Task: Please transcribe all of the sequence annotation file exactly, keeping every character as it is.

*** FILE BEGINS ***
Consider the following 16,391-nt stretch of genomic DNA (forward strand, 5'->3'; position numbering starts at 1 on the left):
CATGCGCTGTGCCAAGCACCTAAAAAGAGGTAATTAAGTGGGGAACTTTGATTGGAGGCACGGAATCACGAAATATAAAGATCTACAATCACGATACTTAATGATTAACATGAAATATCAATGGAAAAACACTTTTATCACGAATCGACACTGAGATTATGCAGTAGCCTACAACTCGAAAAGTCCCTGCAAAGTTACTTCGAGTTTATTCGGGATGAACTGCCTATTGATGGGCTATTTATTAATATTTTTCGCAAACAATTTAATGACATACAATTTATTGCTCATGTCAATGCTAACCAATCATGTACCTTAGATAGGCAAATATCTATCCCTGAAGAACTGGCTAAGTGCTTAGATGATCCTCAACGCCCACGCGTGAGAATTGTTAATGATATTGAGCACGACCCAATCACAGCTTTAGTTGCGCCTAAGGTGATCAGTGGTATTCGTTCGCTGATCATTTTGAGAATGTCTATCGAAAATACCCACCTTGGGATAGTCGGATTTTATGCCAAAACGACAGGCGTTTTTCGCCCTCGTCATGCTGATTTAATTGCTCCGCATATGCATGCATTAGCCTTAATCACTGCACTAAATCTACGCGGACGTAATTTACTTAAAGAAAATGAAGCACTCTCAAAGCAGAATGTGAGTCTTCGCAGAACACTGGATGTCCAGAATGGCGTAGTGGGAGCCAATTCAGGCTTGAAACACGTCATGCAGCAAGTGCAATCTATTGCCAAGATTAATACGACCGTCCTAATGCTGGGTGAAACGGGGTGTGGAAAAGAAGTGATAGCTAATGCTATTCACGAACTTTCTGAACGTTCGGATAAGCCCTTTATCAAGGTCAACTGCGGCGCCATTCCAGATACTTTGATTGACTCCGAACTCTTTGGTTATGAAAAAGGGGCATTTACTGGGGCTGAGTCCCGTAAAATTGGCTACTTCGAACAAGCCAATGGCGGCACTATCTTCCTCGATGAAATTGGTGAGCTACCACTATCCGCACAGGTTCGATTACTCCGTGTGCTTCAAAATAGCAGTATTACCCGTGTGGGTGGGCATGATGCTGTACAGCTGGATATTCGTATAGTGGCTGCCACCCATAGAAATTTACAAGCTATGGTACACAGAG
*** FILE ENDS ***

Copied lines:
Consider the following 16,391-nt stretch of genomic DNA (forward strand, 5'->3'; position numbering starts at 1 on the left):
CATGCGCTGTGCCAAGCACCTAAAAAGAGGTAATTAAGTGGGGAACTTTGATTGGAGGCACGGAATCACGAAATATAAAGATCTACAATCACGATACTTAATGATTAACATGAAATATCAATGGAAAAACACTTTTATCACGAATCGACACTGAGATTATGCAGTAGCCTACAACTCGAAAAGTCCCTGCAAAGTTACTTCGAGTTTATTCGGGATGAACTGCCTATTGATGGGCTATTTATTAATATTTTTCGCAAACAATTTAATGACATACAATTTATTGCTCATGTCAATGCTAACCAATCATGTACCTTAGATAGGCAAATATCTATCCCTGAAGAACTGGCTAAGTGCTTAGATGATCCTCAACGCCCACGCGTGAGAATTGTTAATGATATTGAGCACGACCCAATCACAGCTTTAGTTGCGCCTAAGGTGATCAGTGGTATTCGTTCGCTGATCATTTTGAGAATGTCTATCGAAAATACCCACCTTGGGATAGTCGGATTTTATGCCAAAACGACAGGCGTTTTTCGCCCTCGTCATGCTGATTTAATTGCTCCGCATATGCATGCATTAGCCTTAATCACTGCACTAAATCTACGCGGACGTAATTTACTTAAAGAAAATGAAGCACTCTCAAAGCAGAATGTGAGTCTTCGCAGAACACTGGATGTCCAGAATGGCGTAGTGGGAGCCAATTCAGGCTTGAAACACGTCATGCAGCAAGTGCAATCTATTGCCAAGATTAATACGACCGTCCTAATGCTGGGTGAAACGGGGTGTGGAAAAGAAGTGATAGCTAATGCTATTCACGAACTTTCTGAACGTTCGGATAAGCCCTTTATCAAGGTCAACTGCGGCGCCATTCCAGATACTTTGATTGACTCCGAACTCTTTGGTTATGAAAAAGGGGCATTTACTGGGGCTGAGTCCCGTAAAATTGGCTACTTCGAACAAGCCAATGGCGGCACTATCTTCCTCGATGAAATTGGTGAGCTACCACTATCCGCACAGGTTCGATTACTCCGTGTGCTTCAAAATAGCAGTATTACCCGTGTGGGTGGGCATGATGCTGTACAGCTGGATATTCGTATAGTGGCTGCCACCCATAGAAATTTACAAGCTATGGTACACAGAG